There was no break in the chain of custody of the shotgun shells.

There was nothing improper in requiring appellant's firearms expert to examine the shotgun and the shotgun shells in Alabama. Appellant's expert did examine these items at the Mobile, Alabama, Department of Forensic Sciences Laboratory. There was no evidence that the facilities afforded appellant's expert were in any way inadequate.

V

Appellant's arguments concerning the introduction of gruesome photographs, appellant's cross-examination of state's witnesses, and the state's compliance with the trial court's order to produce certain items of evidence, have been carefully reviewed but are without merit.

VI

The appellant further contends that certain of the trial court's instructions to the jury were inadequate or erroneous.

A

Although the trial court instructed the jurors that if they failed to agree upon a verdict of guilt or innocence, a mistrial would be declared, he refused to instruct them as to the consequences of a mistrial, as requested by the appellant. The appellant argues that this refusal was error, especially in light of the fact that lesser included offense instructions were precluded. We disagree.

The appellant requested the additional instructions that after a mistrial he could be tried again for the aggravated offense or for a lesser offense. The appellant suggests that this additional instruction would have given the jury a "third option" in addition to either "guilty and death" or "not guilty and set free," and would have somewhat compensated for the absence of lesser included offense instructions. Appellant's theory is that if the jury had realized that appellant was guilty of a non-capital offense and deserved some punishment other than death, it could have exercised this "third option" to avoid both the death penalty and an acquittal.

We believe that appellant's theory is faulty for the very reasons discussed in Beck v. Alabama, 447 U.S. 625, 644, 100 S. Ct. 2382, 2393, 65 L. Ed. 2d 392 (1980). In Beck v. Alabama the United States Supreme Court commented on the theory that a mistrial was a "third option" as follows:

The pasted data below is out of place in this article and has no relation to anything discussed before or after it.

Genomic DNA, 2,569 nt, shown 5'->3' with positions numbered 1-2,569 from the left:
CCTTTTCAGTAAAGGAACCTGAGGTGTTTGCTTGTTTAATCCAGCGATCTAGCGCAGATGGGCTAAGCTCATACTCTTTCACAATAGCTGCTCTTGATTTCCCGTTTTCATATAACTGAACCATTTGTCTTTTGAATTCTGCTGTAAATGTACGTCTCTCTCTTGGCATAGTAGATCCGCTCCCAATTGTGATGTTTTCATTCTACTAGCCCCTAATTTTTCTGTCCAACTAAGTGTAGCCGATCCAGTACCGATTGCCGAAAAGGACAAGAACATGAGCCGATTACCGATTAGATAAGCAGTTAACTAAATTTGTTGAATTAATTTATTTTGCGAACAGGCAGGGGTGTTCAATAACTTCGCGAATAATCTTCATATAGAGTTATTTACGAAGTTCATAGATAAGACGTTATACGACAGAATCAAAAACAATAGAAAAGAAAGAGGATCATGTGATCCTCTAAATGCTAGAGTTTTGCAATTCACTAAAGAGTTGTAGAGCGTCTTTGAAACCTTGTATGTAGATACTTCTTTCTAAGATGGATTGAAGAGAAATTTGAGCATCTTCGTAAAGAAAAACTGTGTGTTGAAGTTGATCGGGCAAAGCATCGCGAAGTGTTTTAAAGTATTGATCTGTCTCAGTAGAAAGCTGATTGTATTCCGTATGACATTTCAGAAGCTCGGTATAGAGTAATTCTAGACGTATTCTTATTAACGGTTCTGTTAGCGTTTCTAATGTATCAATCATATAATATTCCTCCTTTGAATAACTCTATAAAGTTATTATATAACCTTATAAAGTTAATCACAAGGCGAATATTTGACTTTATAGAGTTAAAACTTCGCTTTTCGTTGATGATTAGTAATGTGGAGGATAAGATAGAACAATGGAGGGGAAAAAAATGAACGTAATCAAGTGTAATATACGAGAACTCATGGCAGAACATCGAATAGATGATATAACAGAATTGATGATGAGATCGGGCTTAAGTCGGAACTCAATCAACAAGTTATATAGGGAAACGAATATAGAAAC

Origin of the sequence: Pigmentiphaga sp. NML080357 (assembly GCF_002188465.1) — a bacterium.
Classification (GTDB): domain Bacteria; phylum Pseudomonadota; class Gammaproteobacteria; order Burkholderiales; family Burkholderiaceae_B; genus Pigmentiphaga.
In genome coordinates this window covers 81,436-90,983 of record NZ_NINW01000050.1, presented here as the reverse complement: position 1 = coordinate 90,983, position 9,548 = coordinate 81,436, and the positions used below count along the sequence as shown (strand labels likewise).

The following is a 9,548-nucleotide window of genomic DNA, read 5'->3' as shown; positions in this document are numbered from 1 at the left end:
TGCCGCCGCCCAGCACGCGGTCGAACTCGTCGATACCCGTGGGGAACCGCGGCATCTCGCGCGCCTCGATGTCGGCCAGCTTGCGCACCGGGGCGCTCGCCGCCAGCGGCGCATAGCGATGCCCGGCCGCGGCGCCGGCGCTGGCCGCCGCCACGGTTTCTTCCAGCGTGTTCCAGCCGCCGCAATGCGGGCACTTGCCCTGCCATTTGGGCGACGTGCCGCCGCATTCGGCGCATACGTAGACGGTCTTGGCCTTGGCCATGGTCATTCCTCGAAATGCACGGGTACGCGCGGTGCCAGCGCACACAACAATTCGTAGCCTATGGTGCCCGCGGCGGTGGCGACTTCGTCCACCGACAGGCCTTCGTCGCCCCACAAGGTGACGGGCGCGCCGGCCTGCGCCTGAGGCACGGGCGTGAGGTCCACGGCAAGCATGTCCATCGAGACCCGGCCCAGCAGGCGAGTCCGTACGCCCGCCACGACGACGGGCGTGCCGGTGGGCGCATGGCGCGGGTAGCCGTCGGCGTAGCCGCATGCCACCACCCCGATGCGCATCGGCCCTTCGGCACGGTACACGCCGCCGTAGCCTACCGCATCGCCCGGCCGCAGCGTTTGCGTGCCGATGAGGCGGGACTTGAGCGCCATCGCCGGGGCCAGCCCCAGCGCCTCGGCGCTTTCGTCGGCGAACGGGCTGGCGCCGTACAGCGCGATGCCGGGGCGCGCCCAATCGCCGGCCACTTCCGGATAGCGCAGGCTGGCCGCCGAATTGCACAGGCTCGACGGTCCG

"We are not persuaded by the State's argument that the mistrial `option' is an adequate substitute for proper instructions on lesser included offenses. It is extremely doubtful that juries will understand the full implications of a mistrial or will have any confidence that their choice of the mistrial option will ultimately lead to the right result. Thus, they could have no assurance that a second trial would end in the conviction of the defendant on a lesser included offense. Moreover, invoking the mistrial option in a case in which the jury agrees that the defendant is guilty of some offense, though not the offense charged, would require the jurors to violate their oaths to acquit in a proper casecontrary to the State's assertions that juries should not be expected to make such lawless choices. Finally, the fact that lesser included offense instructions have traditionally *1132 been given in non-capital cases despite the availability of the mistrial `option' indicates that such instructions provide a necessary additional measure of protection for the defendant [when justified by the evidence]." (Footnote omitted).

The trial court, in this instance, purposely avoided the additional mistrial instructions so that the jurors would not be distracted from their duty to determine appellant's guilt or innocence of the capital offense charged in the indictment. He adequately instructed them on the elements of the offense charged and on the "reasonable doubt" standard that governed their ultimate determination. Because his defense was alibi (and the state had sufficiently proven the elements of the offense charged), the appellant was either guilty of the capital offense, or guilty of nothing. The trial court properly focused the jury's attention on this crucial determination.

B